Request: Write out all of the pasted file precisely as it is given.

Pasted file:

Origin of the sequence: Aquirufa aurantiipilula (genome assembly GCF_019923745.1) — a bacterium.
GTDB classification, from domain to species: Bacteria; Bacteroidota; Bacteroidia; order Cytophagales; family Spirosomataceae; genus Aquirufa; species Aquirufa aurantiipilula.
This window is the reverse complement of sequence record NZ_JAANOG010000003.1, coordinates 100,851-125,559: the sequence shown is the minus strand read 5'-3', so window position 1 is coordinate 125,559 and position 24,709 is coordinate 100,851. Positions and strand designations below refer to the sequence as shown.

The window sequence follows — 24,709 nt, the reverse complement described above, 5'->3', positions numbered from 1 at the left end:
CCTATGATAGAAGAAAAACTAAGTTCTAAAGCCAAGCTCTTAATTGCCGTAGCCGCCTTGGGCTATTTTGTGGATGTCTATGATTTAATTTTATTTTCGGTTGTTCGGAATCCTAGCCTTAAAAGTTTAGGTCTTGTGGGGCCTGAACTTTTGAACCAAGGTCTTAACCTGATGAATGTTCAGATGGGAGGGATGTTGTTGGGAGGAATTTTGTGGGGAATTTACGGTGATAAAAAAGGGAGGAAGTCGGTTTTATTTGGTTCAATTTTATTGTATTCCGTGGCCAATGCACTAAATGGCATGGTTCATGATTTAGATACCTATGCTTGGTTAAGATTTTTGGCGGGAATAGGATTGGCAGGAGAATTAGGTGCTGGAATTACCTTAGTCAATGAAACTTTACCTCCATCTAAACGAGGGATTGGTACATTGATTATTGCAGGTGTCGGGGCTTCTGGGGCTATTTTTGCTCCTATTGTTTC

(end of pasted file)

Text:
Origin of the sequence: Aquirufa aurantiipilula (genome assembly GCF_019923745.1) — a bacterium.
GTDB classification, from domain to species: Bacteria; Bacteroidota; Bacteroidia; order Cytophagales; family Spirosomataceae; genus Aquirufa; species Aquirufa aurantiipilula.
This window is the reverse complement of sequence record NZ_JAANOG010000003.1, coordinates 100,851-125,559: the sequence shown is the minus strand read 5'-3', so window position 1 is coordinate 125,559 and position 24,709 is coordinate 100,851. Positions and strand designations below refer to the sequence as shown.

The window sequence follows — 24,709 nt, the reverse complement described above, 5'->3', positions numbered from 1 at the left end:
CCTATGATAGAAGAAAAACTAAGTTCTAAAGCCAAGCTCTTAATTGCCGTAGCCGCCTTGGGCTATTTTGTGGATGTCTATGATTTAATTTTATTTTCGGTTGTTCGGAATCCTAGCCTTAAAAGTTTAGGTCTTGTGGGGCCTGAACTTTTGAACCAAGGTCTTAACCTGATGAATGTTCAGATGGGAGGGATGTTGTTGGGAGGAATTTTGTGGGGAATTTACGGTGATAAAAAAGGGAGGAAGTCGGTTTTATTTGGTTCAATTTTATTGTATTCCGTGGCCAATGCACTAAATGGCATGGTTCATGATTTAGATACCTATGCTTGGTTAAGATTTTTGGCGGGAATAGGATTGGCAGGAGAATTAGGTGCTGGAATTACCTTAGTCAATGAAACTTTACCTCCATCTAAACGAGGGATTGGTACATTGATTATTGCAGGTGTCGGGGCTTCTGGGGCTATTTTTGCTCCTATTGTTTC